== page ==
Hans Christian Andersen

One of the world's most famous writer of fairy tales, Hans Christian Andersen was also an accomplished and prolific poet. Born in Denmark in 1805, he came from a poor family. He left his home in Odense when he was only 14 to try to make a name for himself as an actor. He did not win fame and fortune on the stage, but his poetry gained him generous patrons, including the King of Denmark. At first, he wrote poetry and novels, but in 1835, he published his first book of fairy tales called, “Eventyr.” He found his forte in these works, and after this initial success, he produced roughly one volume every year. Among his most famous tales are: “The Little Match Girl,” The Ugly Duckling,” “The Snow Queen,” and “The Little Mermaid.” He was recognized as Denmark's greatest writer during his lifetime, and he died in 1875.

Legend says that Hans Christian Andersen wrote the poem, "Jeg Elsker Dig" (I Love You), to express his love for the famous Swedish soprano, Jenny Lind. Despite his eloquence, she rejected him. However, Norwegian composer, Edvard Grieg created his most famous art song using H. C. Andersen's beautiful words, so his ardor lives on. Is the legend true, or is it a fairytale? Either way, it makes a great story!

Photographed by Thora Hallager.
Source: Odense Bys Museer

Bjørnstjerne Bjørnson

Bj. Bjørnson is considered by many to be one of Norway's greatest authors. Born in 1832, he grew up in Nesset in Romsdal. He started to write poetry when he was eleven years old. At 17, he went to Christiania to study for the university. He graduated the university in 1852. He started to work as a journalist and drama critic. He wrote one of the first Norwegian novels, “Synnøve Solbakken.” This was a great success, and established him as an author. Halfdan Kjerulf's song, “Synnøves Sang,” was written for a later adaptation of this novel as a play.

Bjørnson was good friends with Henrik Ibsen, and succeeded Ibsen as the director of Ole Bull's Norwegian National Theater in Bergen in 1857. Bjørnson became an important political leader, fighting against Norway's union with Sweden, and working for parliamentary democracy. He became the National Poet of Norway, and one of his poems, set to music by Rikard Nordraak, became the Norwegian National Anthem, “Ja, Vi Elsker Dette Landet” (Yes, We Love This Land). Bjørnson was not a supporter of Landsmaal and wrote in Riksmaal. He left a legacy of poems, novels, and plays. He received the 1903 Nobel Prize for Literature, and lived to see Norway gain independence in 1905. He died while vacationing in Paris in 1910. A Norwegian warship was sent to bring his body back to the land of his birth.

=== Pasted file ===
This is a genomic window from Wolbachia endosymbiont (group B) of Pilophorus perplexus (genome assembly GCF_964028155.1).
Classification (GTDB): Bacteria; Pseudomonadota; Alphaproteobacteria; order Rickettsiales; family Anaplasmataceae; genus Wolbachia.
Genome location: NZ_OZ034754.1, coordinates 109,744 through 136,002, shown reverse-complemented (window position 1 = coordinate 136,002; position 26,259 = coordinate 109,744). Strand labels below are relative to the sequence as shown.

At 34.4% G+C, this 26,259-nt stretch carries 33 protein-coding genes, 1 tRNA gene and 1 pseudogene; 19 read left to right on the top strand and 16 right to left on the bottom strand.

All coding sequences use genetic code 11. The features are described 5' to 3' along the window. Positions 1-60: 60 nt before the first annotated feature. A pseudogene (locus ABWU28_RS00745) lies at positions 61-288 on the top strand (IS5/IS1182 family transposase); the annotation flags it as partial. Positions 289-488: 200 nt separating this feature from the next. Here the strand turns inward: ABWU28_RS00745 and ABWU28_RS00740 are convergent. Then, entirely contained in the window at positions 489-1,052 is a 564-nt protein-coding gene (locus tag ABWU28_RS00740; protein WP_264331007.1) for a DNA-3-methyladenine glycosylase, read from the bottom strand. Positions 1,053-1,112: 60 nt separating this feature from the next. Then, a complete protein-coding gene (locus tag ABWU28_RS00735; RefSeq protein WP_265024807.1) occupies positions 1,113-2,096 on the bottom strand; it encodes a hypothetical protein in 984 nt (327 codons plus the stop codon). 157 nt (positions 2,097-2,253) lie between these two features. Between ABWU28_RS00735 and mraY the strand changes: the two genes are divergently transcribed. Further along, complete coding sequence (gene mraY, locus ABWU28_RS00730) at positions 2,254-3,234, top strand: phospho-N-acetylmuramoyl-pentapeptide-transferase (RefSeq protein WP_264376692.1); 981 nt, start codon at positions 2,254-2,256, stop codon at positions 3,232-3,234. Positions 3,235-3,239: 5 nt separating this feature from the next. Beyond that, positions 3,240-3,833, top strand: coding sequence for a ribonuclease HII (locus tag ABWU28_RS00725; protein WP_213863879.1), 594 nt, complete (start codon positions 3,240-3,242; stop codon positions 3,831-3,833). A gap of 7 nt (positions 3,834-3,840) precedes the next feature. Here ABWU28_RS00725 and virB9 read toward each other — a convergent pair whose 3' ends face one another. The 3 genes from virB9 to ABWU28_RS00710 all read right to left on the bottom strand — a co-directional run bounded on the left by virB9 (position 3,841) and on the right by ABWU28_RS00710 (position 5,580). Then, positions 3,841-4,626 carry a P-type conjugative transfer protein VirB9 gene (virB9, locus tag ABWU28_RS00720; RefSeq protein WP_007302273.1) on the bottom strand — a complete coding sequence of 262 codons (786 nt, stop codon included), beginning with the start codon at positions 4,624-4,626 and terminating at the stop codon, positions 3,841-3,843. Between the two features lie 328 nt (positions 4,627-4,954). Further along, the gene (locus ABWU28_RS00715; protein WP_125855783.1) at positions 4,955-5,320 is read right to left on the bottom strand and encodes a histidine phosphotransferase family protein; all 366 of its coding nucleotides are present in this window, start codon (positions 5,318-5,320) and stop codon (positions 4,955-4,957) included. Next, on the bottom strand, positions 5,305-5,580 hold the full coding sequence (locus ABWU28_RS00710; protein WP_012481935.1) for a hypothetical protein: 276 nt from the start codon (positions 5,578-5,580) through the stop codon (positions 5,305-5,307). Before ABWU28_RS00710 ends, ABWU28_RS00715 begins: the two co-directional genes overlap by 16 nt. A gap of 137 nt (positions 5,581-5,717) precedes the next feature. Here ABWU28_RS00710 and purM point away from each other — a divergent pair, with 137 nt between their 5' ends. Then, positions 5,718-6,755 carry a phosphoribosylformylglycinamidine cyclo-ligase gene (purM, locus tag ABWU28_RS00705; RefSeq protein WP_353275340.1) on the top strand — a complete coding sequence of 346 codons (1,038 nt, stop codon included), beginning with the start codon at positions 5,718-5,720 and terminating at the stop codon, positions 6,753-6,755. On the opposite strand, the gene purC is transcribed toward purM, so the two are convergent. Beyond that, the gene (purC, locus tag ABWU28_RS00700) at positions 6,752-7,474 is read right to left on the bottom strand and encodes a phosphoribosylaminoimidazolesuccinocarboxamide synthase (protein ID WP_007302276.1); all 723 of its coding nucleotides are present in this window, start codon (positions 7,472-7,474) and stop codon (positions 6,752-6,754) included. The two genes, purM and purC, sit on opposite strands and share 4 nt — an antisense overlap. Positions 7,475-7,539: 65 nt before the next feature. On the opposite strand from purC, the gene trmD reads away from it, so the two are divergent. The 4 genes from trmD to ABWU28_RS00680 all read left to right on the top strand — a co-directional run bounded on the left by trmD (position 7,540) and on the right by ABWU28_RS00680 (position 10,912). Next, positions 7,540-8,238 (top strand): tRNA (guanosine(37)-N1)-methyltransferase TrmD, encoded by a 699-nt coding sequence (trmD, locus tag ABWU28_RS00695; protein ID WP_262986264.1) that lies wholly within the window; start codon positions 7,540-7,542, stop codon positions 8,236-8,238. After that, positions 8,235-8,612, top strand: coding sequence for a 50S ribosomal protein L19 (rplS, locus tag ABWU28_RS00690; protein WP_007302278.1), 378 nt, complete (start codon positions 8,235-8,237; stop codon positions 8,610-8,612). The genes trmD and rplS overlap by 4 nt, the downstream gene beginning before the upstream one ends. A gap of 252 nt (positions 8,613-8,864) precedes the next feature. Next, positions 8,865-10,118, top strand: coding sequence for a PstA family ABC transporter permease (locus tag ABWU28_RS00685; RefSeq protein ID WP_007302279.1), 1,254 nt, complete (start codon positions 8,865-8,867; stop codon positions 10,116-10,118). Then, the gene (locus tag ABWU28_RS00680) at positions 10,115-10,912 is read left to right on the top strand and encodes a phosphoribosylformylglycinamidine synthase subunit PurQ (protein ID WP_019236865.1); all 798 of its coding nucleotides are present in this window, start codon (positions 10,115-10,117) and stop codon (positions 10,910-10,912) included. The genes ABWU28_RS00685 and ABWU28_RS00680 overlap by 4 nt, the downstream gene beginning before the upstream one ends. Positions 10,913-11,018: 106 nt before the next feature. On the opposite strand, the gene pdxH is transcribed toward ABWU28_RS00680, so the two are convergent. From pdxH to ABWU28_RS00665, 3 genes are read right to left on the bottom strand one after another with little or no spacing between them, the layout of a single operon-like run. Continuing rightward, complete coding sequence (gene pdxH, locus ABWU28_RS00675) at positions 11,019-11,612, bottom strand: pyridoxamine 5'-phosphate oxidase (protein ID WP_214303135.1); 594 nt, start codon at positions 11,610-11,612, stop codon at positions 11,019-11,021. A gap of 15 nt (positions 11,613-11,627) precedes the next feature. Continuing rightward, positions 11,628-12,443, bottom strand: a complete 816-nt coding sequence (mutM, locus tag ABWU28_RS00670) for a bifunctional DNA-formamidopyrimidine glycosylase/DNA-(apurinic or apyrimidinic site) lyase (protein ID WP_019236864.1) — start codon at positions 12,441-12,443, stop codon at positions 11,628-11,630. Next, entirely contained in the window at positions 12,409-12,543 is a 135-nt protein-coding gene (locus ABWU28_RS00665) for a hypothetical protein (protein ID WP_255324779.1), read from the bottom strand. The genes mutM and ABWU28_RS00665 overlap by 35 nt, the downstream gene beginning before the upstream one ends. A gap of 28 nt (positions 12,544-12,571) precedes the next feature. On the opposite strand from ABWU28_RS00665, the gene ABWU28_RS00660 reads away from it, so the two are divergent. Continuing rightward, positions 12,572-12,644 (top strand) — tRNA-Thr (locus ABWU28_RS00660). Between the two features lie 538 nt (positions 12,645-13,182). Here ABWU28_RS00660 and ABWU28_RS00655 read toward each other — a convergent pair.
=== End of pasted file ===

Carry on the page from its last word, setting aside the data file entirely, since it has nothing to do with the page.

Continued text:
Elias Blix

Elias Blix, the poet of "Barndomsminne Fraa Nordland," was a Norwegian hymn writer, Bible translator, linguist, and politician. He was born in 1839. He was part of the Nationalistic Movement in Norway, and a firm supporter of Landsmaal. He wrote extensively in this language. As a politician, he worked hard to have Landsmaal taught in the Norwegian public schools. He had translated the entire New Testament, and about 50 of the Psalms into Landsmaal before he died in 1902.





Friedrich Martin von Bodenstedt

Friedrich Martin von Bodenstedt was a German author, linguist, and poet. He was born at Peine, in Hanover in 1819. He studied in Göttingen, Munich and Berlin. He translated numerous works from Russian, Persian, and English. He wrote books on literature, poems, and an autobiography, and he was the director of the court theater at Meiningen. He died in 1892. It is not clear if he himself translated his poem, “Ein Traum” into Norwegian for Grieg to use as “En Drøm." The translation is masterful—a rare feat!

Hans Adolph Brorson

Hans Adolph Brorson, one of Denmark's foremost writers of the words for hymns, was born in 1694. A Lutheran minister, he was the bishop of Ribe from 1741 until his death in 1764. Among the several hundreds of hymns that he wrote, he adapted the words from Chapter 7 of the Book of Revelations to create the poem, "Den Store, Hvide Flok" (The Large, White Host).






Oscar Hoddø

I have not been able to find out much about Oscar Hoddø, the man who wrote the words for the song, "Nidelven." I do know that he was in the Norwegian Underground during WWII. He was killed, while fighting for Norway's freedom from Nazi occupation, in 1943.


Henrik Ibsen